Hello TEA Friends!
This morning I am sampling the last of my Harrod's Earl Grey. It's the end of my cherished loose tea supply from our London trip two years ago and I'm savoring every moment with those last few choice tea leaves before moving on to new, uncharted alternatives.
If this seems like a poorly contrived metaphor for my current "empty nest" syndrome, I will confess wholeheartedly, it is. Two weeks ago, we drove our youngest, and only daughter, Rachel, to her college dorm and her new life away from home. There was so much excitement and preparation leading to that incredible day, it gave my always-fully-charged emotional being something to be diverted by. There were the stream of graduation parties where the college-bound celebrated their independence at the pool or badminton net, while we parents stared at the poster collages and scrapbooks of our children's milestones. Here, we looked at the pictures of kindergarten graduation and literally turned the page to senior prom, shaking our collective heads in disbelief and wondered aloud, "where had the time gone?", thinking it such revelation rather than a tired, old cliche.
Then, there was the overnight college orientation that ran so smoothly, both moms and daughters left less anxious than when they arrived. With a feel for the campus - class schedule in hand - and a few new friends, it all seemed okay.
And, finally, there were the trips to Target and IKEA for domestic dorm furnishings and accessories, along with the texting coordination of who was bringing what appliance to share. Items were checked off the list in an orderly fashion and we were confident we were ready for the big day.
The hour long trip to campus went quickly and we were all eager to see what dorm Rachel had been assigned. She and her roommate were designated their second choice, the oldest dorm at the school. When Rachel unlocked the door for the first time, we were in awe of what was to become her home away from home. This dormitory is every image you conjure up when you think about college, from the ivy colored brick to the large bay windows with crank out handles. These were the buildings that were erected before the cookie-cutter efficiency of the later years. What these room lacked in "loft ready" furniture and suite bathrooms, they made up for in charm and uniqueness - much like their inhabitants, Rachel and Annabelle. With their Rory Gilmore sensibilities of unconventionality and the love of old movies, arcane trivia and tomes of all a varieties, this place was a perfect match.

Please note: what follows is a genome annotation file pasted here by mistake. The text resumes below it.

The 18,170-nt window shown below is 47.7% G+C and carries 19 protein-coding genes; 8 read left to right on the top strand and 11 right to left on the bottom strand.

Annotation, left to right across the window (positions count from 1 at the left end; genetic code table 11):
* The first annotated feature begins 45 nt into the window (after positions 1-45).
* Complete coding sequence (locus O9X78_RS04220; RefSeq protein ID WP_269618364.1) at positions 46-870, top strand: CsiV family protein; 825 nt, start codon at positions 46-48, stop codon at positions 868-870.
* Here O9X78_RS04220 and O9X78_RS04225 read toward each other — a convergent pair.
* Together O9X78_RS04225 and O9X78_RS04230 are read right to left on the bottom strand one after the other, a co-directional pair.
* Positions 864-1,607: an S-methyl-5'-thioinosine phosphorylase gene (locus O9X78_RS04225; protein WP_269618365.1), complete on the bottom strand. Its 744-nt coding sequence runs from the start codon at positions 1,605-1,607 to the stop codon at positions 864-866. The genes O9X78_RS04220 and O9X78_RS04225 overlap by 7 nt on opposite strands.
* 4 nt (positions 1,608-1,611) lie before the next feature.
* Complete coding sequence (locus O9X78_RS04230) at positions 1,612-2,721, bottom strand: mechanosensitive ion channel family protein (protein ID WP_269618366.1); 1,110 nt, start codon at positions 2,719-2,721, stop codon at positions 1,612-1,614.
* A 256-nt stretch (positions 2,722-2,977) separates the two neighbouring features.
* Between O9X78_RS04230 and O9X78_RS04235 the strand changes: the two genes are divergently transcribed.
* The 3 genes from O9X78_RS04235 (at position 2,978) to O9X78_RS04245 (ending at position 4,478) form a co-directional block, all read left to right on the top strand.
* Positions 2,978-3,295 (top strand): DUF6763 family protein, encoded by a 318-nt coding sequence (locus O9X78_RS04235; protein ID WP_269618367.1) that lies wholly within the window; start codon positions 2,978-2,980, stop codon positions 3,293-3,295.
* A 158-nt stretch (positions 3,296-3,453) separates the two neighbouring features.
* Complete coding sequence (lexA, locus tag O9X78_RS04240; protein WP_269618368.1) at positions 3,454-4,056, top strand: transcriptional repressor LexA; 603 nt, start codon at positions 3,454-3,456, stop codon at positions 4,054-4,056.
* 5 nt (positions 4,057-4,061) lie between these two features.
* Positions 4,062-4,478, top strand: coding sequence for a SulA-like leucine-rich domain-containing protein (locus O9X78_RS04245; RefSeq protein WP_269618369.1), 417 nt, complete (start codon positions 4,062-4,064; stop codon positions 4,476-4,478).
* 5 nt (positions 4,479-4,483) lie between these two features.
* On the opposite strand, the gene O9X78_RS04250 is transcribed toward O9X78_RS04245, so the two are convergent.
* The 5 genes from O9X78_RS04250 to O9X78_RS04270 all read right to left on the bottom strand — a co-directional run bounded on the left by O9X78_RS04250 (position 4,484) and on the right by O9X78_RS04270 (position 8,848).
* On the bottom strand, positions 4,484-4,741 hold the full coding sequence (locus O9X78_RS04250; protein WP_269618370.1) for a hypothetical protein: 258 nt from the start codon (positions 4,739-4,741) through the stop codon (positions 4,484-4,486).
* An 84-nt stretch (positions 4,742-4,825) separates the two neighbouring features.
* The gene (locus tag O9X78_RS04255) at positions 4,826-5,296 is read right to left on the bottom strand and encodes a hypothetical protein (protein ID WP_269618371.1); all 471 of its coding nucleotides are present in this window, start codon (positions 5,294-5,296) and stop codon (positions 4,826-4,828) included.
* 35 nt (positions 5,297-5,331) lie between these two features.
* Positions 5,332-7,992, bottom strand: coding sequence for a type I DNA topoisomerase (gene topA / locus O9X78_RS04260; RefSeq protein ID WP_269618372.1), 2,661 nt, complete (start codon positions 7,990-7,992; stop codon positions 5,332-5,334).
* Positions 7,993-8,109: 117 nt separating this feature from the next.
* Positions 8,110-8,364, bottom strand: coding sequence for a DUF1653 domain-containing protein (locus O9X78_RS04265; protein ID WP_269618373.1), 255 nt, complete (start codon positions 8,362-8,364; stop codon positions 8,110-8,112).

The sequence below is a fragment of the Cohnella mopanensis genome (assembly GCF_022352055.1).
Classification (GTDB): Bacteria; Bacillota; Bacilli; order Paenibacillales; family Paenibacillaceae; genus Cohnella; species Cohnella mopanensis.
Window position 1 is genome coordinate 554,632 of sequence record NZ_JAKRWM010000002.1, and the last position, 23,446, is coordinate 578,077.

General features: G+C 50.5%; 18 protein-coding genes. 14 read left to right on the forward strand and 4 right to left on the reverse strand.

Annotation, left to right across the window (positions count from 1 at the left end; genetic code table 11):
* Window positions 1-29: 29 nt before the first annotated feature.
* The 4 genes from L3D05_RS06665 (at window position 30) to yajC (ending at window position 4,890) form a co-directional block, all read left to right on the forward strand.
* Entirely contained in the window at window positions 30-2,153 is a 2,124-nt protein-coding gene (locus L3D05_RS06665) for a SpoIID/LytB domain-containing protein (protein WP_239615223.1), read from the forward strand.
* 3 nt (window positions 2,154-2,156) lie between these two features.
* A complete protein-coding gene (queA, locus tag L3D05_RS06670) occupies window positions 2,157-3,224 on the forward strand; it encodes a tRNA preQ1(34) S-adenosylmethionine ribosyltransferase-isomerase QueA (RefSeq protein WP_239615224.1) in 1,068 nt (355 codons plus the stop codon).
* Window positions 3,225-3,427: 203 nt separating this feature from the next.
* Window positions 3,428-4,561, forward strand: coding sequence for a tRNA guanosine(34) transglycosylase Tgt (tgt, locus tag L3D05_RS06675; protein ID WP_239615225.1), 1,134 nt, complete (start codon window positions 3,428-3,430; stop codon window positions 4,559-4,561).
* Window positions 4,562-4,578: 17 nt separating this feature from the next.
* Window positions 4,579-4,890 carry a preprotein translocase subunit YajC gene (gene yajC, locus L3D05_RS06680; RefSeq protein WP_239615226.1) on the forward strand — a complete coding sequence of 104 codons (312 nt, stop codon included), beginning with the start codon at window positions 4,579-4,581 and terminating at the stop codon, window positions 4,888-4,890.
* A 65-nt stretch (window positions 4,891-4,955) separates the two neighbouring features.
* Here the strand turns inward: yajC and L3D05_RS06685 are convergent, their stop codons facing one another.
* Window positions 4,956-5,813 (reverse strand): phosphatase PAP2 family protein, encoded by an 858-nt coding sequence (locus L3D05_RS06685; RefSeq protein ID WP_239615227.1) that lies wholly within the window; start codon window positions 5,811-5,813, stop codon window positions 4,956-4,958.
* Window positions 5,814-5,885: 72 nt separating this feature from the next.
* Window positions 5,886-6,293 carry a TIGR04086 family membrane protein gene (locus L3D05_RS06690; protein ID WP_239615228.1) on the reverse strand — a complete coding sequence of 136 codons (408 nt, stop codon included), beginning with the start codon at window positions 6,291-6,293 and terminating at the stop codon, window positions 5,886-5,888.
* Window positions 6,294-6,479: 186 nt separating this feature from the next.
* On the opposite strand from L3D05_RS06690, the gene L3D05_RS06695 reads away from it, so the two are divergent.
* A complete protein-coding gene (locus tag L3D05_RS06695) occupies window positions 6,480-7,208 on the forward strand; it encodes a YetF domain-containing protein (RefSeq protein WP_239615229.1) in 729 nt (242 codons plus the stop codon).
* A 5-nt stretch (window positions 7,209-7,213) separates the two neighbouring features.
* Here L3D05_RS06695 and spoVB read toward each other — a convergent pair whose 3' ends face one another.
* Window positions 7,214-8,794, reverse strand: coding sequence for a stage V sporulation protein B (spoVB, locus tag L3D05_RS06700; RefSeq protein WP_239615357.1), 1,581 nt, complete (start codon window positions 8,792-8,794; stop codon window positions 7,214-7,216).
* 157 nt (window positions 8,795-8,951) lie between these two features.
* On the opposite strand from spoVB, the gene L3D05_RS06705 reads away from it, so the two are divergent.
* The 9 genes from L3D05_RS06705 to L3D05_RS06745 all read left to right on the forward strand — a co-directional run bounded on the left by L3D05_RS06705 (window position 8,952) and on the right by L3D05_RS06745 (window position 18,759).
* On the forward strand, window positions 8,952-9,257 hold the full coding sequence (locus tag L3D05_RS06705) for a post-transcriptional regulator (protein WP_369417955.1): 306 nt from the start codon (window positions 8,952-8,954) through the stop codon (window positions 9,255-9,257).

So, after a send off lunch and hugs and good-byes that seemed too short and insufficient, my husband and I and our son, Matt (who had volunteered to come to help move things as well see his little sister off) headed back to the parking lot where we had violated the 20-minute time allowance. In retrospect, I think the time was set for physically moving things, the "good-bye time" was open to interpretation.
The ride home, and the week that followed, was tough. I kept hearing that song my husband I would listen to occasionally on Sunday Morning Over Easy on the radio. With my apologies to the artist, its refrain goes something like this: ". . . after the kids are gone, all I'm left with is two dogs as dumb as mud and you. . ."
Well, we have two dogs and, though I don't question their canine intelligence, they don't fill up the room with giggles or ask if I would like to watch Season Four of the Gilmore Girls for the tenth time or share a cup of herbal tea for no reason at all. I come home from work and feel lost without the happy chaos. Last year, at this time, my oldest son had moved back temporarily to save money while in his senior year of college. Son number two, was home almost every other weekend for dinner or laundry and Rachel, of course, was just starting her last year of high school. Our house was running at 100 mph and we were back in the old routine of meal planning and car parking logistics. It was the most comfortable of zones.
But, now, the house is quiet and it's going to take some time to transition, for sure. We're comforted by the fact that Rachel has an expanding network of friends, is enthusiastic about her course schedule and is already participating in student political meetings. She can get to classes now without a map and is in walking distance to fulfilling about any conceivable need. She's adjusting beautifully - now its our turn.
So, with today's tea, I'm adding a bit of honey to sooth an irritated throat - I think its seasonal allergies, but maybe it will also help with that persistent lump that doesn't seem to go away.
I'll fire up the tea kettle again and then join my husband on the deck and just do - well, heck, absolutely nothing! You know, there may just be a lot to look forward to with no one here but my husband. . . and two dogs as dumb as mud!